Make Room For The Stuttering

Posts Tagged ‘stuttering support

It’s almost time, unbelievably, for the annual conference of the National Stuttering Association. The 2019 edition will be in beautiful, warm Fort Lauderdale, Florida, officially beginning Wednesday July 3. I am arriving a day ahead to have time to “ease into” all of the activities. This will be my 14th consecutive conference. My first one was in 2006 and I haven’t missed one since.

I almost thought I would have to miss this year’s conference. I have been weathering a physical illness for months now that still seems to be a mystery in it’s root cause. It’s something fancy called “small fiber polyneuropathy” which basically means chronic pain and inflammation. It began in my ankles and legs and has migrated to my hands, wrists and fingers. It’s been really frustrating because I have worked with a team of medical professionals and no one can seem to find a cause. It’s sort of like stuttering in that there’s no known cause. Lucky for me, right?

I missed a month of work this past fall and since have had a lot of follow up appointments so I can function and manage as well as possible.

But the “shit hit the fan” when I learned that my job has been eliminated effective June 30. Along with loss of income comes loss of health insurance which is a huge concern at the most medically vulnerable time for me.

So I have had to think long and hard about spending money to come to the conference, as quite understandably, I’m a bit panic stricken about losing health care access. The United States has a broken health care system. But you know that already.

Ultimately, I have decided to attend anyway, for my mental health. To miss out on the conference after the rough few months I have had would devastate me. I have been actively involved in the NSA’s workplace stuttering initiative and I want to see out the end of my term on the Board of Directors of the NSA. I still have work to do, with lots of ideas to continuously improve outcomes for people who stutter.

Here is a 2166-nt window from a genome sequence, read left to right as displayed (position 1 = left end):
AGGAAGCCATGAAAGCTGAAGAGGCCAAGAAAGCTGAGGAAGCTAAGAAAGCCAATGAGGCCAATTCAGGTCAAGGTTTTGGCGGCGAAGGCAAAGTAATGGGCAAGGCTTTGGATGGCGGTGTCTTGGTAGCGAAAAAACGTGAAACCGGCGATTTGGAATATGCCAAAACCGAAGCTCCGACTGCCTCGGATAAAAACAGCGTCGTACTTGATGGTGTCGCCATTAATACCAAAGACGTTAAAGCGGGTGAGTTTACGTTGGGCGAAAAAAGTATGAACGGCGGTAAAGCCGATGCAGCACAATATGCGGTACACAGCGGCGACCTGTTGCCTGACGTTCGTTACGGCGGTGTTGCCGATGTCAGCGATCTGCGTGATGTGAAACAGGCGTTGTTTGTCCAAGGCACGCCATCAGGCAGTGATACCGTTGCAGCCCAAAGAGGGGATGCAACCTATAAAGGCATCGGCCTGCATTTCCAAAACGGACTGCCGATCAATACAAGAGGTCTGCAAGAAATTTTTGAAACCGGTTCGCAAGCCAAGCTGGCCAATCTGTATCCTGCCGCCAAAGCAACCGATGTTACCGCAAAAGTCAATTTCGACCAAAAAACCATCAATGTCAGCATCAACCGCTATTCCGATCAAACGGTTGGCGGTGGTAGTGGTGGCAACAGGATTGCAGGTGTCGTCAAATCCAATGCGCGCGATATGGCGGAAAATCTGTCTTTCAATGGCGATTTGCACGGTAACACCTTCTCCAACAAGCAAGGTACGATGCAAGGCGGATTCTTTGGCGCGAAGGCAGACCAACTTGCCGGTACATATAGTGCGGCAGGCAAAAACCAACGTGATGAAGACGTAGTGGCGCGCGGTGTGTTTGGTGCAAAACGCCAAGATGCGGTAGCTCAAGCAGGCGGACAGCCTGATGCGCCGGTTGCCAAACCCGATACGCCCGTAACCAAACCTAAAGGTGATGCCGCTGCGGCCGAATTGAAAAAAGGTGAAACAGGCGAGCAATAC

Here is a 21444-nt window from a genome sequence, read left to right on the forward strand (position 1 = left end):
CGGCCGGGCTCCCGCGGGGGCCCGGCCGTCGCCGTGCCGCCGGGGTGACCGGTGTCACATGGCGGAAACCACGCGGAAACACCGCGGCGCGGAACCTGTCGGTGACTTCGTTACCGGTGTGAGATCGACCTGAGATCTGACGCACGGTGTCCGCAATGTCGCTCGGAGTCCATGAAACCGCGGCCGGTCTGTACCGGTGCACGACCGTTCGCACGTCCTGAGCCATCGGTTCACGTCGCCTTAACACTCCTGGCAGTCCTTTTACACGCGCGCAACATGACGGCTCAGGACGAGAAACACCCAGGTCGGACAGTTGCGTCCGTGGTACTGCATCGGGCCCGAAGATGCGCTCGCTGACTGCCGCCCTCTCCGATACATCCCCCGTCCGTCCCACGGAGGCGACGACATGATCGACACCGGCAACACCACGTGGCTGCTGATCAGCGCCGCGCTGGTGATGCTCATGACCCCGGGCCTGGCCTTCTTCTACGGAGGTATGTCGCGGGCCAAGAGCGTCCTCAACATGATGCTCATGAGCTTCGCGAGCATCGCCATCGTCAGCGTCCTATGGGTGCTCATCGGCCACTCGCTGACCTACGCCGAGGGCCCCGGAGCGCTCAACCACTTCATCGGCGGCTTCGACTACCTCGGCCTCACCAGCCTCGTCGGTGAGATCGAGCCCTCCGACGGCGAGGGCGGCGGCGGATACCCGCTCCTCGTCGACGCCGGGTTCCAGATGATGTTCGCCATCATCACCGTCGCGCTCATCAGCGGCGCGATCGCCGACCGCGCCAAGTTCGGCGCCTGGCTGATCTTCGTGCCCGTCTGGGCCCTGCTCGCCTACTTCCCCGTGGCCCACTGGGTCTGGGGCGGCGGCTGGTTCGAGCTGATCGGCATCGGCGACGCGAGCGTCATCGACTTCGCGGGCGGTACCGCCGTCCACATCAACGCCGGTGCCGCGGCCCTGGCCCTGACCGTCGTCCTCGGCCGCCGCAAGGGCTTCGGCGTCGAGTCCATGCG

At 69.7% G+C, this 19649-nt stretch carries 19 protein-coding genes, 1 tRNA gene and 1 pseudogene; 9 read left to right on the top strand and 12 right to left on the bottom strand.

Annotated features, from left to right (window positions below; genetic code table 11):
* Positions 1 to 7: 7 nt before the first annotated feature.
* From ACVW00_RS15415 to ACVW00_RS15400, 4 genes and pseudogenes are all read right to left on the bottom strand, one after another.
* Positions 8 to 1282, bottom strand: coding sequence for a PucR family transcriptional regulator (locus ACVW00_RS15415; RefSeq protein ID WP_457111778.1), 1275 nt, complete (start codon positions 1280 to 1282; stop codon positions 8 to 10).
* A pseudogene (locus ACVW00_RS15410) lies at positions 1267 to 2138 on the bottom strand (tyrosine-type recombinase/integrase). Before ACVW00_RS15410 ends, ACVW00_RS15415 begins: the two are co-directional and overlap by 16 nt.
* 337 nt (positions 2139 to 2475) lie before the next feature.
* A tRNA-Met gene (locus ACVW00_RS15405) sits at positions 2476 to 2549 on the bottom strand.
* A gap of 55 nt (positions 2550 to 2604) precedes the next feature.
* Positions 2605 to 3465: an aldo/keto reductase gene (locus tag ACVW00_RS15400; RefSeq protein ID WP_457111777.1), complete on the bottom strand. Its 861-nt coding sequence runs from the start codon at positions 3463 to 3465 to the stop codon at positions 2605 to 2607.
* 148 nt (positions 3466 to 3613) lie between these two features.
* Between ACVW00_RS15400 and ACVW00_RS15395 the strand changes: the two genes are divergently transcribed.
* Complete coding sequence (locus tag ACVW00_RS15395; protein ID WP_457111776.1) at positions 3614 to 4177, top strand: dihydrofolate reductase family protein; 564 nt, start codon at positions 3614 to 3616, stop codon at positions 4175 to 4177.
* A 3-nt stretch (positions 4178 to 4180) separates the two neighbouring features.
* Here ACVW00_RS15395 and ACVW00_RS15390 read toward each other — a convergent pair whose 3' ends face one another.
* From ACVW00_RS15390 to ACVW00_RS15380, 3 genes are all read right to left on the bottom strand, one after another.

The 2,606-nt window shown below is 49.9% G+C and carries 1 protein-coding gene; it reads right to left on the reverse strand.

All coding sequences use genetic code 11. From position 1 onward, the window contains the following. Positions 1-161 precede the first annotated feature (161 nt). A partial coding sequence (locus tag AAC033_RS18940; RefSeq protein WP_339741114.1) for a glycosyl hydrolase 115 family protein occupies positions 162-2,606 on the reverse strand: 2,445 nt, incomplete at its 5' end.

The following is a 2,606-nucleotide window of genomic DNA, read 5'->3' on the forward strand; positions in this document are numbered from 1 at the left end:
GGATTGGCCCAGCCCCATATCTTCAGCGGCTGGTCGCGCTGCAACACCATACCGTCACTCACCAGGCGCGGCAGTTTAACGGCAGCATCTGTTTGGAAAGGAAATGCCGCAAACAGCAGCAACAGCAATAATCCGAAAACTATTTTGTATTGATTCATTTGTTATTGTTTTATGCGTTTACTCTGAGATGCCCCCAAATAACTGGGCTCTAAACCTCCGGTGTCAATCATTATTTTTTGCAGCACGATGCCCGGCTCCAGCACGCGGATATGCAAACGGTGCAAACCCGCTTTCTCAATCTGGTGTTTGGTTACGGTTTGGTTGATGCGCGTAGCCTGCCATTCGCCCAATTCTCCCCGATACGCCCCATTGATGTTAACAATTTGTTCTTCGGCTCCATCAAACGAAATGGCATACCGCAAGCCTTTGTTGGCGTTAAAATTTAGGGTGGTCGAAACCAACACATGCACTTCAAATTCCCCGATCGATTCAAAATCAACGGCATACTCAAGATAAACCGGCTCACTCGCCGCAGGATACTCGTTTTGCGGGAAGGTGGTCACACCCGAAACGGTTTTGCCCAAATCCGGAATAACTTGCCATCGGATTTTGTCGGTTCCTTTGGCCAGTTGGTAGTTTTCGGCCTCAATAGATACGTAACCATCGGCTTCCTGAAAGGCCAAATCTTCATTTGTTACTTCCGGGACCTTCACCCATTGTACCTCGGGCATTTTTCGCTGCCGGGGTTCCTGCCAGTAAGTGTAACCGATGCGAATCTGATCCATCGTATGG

So I need to be at the NSA conference next week. The support and empowerment and the many friends I consider family is way too important for me to miss. I need to see my people, my tribe and ask for help from some of those individuals who might just help me find my next opportunity.

This will be the first year since 2007 that I am NOT doing a workshop. That feels a bit weird but at the same time empowering because now I will have time to attend a lot of workshops that sound intriguing and meet new people. To me, that is always the best part. The people, the connections, the love.

So I will be there next week and I can’t wait. I’ve got things to do and people to see and hug. My chaotic world will still be here when I get back, right where I left it.

Looking forward to seeing you.

In a recent Stutter Social hangout that I hosted, the group of five women and two men happened to have a very powerful conversation that turned into a really moving moment for me.

I decided to talk about that in a quick video because I honestly couldn’t find the right words to write. At the end of this hangout, it was crystal clear how important these connections really are.

I found myself crying during the hangout which I never do or have done and I noticed that several of the other women in the room were equally as moved. So I hope I explain it well here.

 

 

 

PamEpisode 187 features return guest Christine Simpson, from the British Stammering Association. Christine lives in London in the UK and last year retired from a long career in library services. After retirement, she was looking for a project and found herself on the organizing committee of this year’s BSA conference, coming up in several weeks.